Tucson CitizenTucson Citizen

State considering income tax withholding change

PHOENIX – The state’s biggest business lobby doesn’t have major objections to the possibility of Arizona requiring employers to set new state individual income-tax withholding rates.

The state is considering the change so Arizona doesn’t take a budget hit from tax provisions of the federal stimulus program.

The change would be a percentage rate increase for the state portion of an Arizona worker’s withholding above what was in effect before a new decrease in federal withholding. But it would not change the actual dollar amount.

Arizona withholding consists of a percentage of a taxpayer’s federal withholding, and the problem for the state is that the federal government is lowering its withholding so workers will spend more and boost the economy.

Given the state’s budget troubles, it seems reasonable that the state acts to prevent fiscal damage resulting from the federal changes, said Glen Hamer, Arizona Chamber of Commerce and Industry president.

Arizona stands to lose a projected $73 million in tax collections in the current fiscal year because reduced federal income-tax withholding from paychecks would automatically shrink the state’s withholding.

Despite lower withholding, an individual’s actual state tax liability for the year would not change. Reduced state withholding means a taxpayer would either have to pay more or get a smaller refund when filling a 2009 tax return in April 2010.

The state Department of Revenue said Arizona is the only state to key its withholding to the federal withholding, and legislative leaders said last week they’re giving strong consideration to permanently uncoupling state and federal withholding.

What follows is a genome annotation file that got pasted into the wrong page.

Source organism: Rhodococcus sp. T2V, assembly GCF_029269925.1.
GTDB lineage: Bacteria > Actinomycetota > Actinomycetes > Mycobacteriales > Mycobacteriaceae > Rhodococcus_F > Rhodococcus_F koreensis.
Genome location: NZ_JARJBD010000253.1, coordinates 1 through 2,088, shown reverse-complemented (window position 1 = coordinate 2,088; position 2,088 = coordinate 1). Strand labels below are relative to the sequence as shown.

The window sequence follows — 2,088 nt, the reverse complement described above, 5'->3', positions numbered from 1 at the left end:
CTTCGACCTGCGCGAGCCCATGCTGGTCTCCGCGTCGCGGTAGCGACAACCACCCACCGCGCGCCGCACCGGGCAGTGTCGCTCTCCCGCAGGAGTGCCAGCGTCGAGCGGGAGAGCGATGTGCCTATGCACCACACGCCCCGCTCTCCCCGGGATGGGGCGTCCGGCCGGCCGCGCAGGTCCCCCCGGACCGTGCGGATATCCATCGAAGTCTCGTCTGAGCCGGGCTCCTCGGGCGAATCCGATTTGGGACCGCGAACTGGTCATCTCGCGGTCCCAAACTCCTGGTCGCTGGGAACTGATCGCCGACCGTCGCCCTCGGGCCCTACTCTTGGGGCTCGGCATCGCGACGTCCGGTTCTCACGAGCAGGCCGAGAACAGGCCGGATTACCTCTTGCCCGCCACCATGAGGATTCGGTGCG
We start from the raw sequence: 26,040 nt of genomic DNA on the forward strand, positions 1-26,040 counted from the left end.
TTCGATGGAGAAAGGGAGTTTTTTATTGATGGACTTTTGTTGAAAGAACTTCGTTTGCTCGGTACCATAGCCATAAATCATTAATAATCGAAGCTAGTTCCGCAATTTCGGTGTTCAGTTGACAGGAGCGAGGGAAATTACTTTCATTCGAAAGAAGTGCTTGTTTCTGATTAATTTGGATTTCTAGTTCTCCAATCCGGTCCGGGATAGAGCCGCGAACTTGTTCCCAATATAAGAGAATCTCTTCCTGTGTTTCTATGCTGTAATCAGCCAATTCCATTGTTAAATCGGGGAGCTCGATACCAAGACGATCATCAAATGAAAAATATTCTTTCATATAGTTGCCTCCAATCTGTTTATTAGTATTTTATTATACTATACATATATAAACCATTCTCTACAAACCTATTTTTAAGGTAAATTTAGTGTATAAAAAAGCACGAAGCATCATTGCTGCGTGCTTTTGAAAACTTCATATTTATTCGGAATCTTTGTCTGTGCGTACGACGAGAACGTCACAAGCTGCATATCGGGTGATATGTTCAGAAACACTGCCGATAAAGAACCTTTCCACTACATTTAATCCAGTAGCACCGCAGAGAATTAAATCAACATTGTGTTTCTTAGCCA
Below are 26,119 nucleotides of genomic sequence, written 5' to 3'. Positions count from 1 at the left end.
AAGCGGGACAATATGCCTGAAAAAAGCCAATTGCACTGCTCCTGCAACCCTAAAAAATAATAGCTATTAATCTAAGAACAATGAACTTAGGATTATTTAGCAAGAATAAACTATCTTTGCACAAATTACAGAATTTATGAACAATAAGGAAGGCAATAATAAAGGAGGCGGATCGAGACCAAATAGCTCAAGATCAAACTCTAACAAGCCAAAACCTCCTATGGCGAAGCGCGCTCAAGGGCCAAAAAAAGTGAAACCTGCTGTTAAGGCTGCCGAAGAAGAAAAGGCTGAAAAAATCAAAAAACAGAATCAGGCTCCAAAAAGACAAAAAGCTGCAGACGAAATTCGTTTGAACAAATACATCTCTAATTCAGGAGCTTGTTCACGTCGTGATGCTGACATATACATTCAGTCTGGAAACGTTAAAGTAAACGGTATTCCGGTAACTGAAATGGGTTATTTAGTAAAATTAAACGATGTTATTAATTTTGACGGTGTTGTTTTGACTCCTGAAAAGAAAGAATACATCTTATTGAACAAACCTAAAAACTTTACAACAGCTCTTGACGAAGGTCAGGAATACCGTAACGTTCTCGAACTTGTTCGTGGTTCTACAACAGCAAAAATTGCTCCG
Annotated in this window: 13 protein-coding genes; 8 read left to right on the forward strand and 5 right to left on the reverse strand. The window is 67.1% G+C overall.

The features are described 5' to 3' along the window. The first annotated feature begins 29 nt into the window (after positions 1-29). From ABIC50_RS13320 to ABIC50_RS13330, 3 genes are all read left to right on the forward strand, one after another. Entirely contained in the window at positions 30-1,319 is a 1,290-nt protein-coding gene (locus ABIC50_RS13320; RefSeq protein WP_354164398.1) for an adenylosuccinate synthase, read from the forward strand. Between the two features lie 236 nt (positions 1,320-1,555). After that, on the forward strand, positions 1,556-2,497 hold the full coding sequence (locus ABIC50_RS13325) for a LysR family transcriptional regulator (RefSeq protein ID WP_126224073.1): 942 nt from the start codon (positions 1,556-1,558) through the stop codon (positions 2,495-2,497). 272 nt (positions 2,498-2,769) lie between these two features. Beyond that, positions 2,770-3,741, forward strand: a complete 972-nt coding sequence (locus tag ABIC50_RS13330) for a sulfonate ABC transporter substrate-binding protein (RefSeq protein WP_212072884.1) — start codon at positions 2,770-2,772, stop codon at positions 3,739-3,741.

The Revenue Department estimates the stimulus change means the state would lose $73 million through reduced withholding in the current fiscal year, which runs through June 30, and $37 million in the next fiscal year before getting an additional $109 million in the fiscal year after that.

But Arizona is in a budget crisis now, and lawmakers are reluctant to make their job balancing the budget harder.

A state change would not affect a taxpayer’s reduced federal withholding, said Senate Majority Leader Chuck Gray, R-Mesa.

Some legislators have voiced concerns about inconveniencing employers who would have to alter their payroll systems’ withholding soon after changing to accommodate the federal revision.

The Revenue Department said a state withholding change would require legislative action soon on an emergency basis in order for the higher percentages to take effect in time to have an impact in the final months of the fiscal year.

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